acquired July 26, 2017
Iceland’s Longest Fjord
- Landsat 8 - OLI
- Data Date: July 26, 2017
- Visualization Date: May 1, 2020
Most of the 109 fjords of Iceland are clustered in a small area in the east or around the large peninsula in the northwestern part of the island. There are just a handful of fjords along the northern coast. Among them is Eyjafjörður, Iceland’s longest fjord.
Eyjafjörður spans more than 60 kilometers (40 miles) from its mouth to Akureyri, a city known as Iceland’s “northern capital.” The Operational Land Imager (OLI) on Landsat 8 acquired this image of the fjord on July 26, 2017.
Eyjafjörður has become a prime destination for whales, scientists, and tourists. Humpback, bottlenose, blue, and minke whales frequent the sheltered, nutrient-rich waters to feed on plankton. Scientists are drawn to study the unusual hydrothermal vents found in its shallow waters. And with an ice-free port and a surprisingly mild climate, Akureyri is typically visited by more than 100 cruise ships per year.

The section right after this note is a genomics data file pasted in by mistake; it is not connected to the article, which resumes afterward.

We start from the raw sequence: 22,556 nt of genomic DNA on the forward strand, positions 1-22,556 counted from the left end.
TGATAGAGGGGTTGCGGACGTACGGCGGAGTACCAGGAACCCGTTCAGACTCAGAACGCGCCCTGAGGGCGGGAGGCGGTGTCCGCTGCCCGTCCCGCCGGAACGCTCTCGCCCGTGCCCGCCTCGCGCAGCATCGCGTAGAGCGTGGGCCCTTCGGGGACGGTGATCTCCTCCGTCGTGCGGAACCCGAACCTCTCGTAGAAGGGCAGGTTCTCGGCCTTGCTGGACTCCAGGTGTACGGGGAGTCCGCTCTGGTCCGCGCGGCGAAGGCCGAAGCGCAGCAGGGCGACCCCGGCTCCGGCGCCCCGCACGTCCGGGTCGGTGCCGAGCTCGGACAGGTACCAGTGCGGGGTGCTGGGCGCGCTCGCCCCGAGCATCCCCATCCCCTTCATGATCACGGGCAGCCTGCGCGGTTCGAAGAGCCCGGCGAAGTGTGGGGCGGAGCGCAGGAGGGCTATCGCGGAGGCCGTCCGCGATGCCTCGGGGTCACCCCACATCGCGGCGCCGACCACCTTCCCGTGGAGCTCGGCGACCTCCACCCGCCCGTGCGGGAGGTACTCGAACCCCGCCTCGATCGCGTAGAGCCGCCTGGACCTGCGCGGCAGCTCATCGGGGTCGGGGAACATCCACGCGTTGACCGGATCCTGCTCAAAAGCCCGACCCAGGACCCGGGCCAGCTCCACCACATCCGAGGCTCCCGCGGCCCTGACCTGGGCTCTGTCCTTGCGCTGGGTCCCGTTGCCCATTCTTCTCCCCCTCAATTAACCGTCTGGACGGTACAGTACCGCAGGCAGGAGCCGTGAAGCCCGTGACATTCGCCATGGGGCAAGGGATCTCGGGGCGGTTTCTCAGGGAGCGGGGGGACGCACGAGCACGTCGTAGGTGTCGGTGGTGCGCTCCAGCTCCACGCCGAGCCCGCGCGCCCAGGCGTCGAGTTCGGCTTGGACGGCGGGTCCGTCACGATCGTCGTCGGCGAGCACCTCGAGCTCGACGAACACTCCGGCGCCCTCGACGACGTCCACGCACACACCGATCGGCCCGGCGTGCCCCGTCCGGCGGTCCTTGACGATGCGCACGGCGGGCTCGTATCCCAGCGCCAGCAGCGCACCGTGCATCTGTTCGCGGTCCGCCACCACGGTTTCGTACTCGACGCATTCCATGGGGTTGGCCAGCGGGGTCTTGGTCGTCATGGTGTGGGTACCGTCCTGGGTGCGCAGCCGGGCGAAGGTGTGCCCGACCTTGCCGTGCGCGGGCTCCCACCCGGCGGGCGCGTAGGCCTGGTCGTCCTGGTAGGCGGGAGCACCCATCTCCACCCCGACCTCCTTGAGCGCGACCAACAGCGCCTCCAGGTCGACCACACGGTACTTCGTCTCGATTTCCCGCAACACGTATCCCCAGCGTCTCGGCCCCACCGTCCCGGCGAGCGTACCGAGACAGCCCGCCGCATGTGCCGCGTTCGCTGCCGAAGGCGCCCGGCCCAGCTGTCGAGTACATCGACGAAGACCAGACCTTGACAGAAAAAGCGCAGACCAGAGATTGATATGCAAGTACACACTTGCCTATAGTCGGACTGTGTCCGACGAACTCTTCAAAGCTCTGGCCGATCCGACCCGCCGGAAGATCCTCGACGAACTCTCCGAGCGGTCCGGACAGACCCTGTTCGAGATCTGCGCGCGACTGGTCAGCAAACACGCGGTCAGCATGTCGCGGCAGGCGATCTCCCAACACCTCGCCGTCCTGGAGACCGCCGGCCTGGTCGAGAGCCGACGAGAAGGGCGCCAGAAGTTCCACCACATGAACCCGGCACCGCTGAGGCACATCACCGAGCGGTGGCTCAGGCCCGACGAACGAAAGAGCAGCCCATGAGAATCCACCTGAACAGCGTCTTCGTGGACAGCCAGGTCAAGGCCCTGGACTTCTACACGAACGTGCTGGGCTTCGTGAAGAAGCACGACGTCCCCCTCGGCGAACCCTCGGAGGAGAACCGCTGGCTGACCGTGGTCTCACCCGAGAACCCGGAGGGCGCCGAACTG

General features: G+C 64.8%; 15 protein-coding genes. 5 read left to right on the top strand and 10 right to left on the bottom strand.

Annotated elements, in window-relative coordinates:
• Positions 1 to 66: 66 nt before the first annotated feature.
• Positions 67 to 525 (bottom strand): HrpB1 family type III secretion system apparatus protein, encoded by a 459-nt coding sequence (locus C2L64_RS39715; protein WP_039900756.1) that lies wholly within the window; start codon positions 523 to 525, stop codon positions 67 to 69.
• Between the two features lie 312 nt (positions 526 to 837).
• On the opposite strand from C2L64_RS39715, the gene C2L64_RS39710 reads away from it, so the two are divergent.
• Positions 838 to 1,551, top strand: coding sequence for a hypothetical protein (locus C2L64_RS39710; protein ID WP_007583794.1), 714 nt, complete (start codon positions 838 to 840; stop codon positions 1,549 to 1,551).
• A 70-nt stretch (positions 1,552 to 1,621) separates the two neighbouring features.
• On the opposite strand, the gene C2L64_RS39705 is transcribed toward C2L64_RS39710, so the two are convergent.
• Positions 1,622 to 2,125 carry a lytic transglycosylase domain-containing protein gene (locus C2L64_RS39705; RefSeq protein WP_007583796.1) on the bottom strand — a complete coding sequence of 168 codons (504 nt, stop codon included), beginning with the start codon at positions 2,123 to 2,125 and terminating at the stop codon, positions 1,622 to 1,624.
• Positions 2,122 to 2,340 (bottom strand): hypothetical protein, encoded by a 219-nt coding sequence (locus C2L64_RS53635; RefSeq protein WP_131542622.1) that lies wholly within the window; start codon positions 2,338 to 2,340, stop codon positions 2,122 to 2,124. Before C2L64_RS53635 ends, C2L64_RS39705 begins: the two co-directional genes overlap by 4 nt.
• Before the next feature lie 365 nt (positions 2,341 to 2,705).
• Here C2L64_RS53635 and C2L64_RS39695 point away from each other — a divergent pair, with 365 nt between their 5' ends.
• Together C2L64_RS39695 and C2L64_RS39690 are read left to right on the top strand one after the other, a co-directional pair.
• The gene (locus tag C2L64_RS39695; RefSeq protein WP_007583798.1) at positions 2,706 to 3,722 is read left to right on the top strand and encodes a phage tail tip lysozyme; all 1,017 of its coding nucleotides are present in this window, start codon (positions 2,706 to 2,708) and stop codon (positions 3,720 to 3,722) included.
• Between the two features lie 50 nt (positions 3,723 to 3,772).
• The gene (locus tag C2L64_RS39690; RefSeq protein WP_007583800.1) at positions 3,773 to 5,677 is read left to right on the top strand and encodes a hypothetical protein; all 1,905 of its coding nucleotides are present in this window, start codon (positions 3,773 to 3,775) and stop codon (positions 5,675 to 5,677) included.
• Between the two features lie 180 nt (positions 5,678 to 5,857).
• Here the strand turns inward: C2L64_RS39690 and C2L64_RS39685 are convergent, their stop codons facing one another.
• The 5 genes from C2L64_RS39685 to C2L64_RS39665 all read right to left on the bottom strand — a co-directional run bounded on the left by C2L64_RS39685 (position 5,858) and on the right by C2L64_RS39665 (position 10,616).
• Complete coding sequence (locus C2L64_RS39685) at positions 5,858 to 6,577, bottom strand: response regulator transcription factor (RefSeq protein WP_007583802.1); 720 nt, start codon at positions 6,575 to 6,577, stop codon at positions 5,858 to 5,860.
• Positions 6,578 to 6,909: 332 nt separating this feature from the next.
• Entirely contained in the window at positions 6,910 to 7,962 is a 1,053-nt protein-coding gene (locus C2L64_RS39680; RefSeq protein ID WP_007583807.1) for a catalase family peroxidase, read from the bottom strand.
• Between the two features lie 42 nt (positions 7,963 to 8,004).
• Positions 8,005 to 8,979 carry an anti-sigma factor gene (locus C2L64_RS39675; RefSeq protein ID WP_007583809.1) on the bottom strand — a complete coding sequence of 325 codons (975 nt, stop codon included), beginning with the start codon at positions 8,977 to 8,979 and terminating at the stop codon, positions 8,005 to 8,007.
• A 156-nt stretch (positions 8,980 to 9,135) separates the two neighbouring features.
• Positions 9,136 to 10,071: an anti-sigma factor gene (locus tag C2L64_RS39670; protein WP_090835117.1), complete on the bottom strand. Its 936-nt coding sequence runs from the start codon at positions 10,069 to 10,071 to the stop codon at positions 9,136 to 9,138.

The fjord was created by many thousands of years of glacial activity. When this part of Iceland was cooler and icier, glaciers carved the long, narrow valley by grinding against the land surface as they slid toward the sea. Over time, rising sea levels filled the valley to create the fjord.
South of the fjord, pastures and farms are concentrated in the valley. It is one of the few areas in the rugged, rocky terrain of Northern Iceland with a significant amount of farmland.
- BBC (2013, July 9) Iceland’s feisty capital of the north. Accessed January 17, 2020.
- European Environment Agency (2011, March 29) Iceland. Accessed January 17, 2020.
- Guide to Iceland Fjords in Iceland. Accessed January 17, 2020.
- Iceland Magazine (2017, August 28) Akureyri harbour named as one of world’s best cruise ship destinations. Accessed January 17, 2020.
- Lonely Planet (2018, March 13) Road tripping along Iceland’s longest fjord. Accessed January 17, 2020.
- Stanulla, R. et al. (2017) Structural, geochemical, and mineralogical investigation of active hydrothermal fluid discharges at Strýtan hydrothermal chimney, Akureyri Bay, Eyjafjörður region, Iceland. Geothermal Energy, 5, 8.
- X-Ray Mag (2015, January 6) Strýtan: Diving Iceland’s Hydrothermal Vents. Accessed January 17, 2020.
NASA Earth Observatory image by Lauren Dauphin, using Landsat data from the U.S. Geological Survey. Story by Adam Voiland.
This image record originally appeared on the Earth Observatory. Click here to view the full, original record.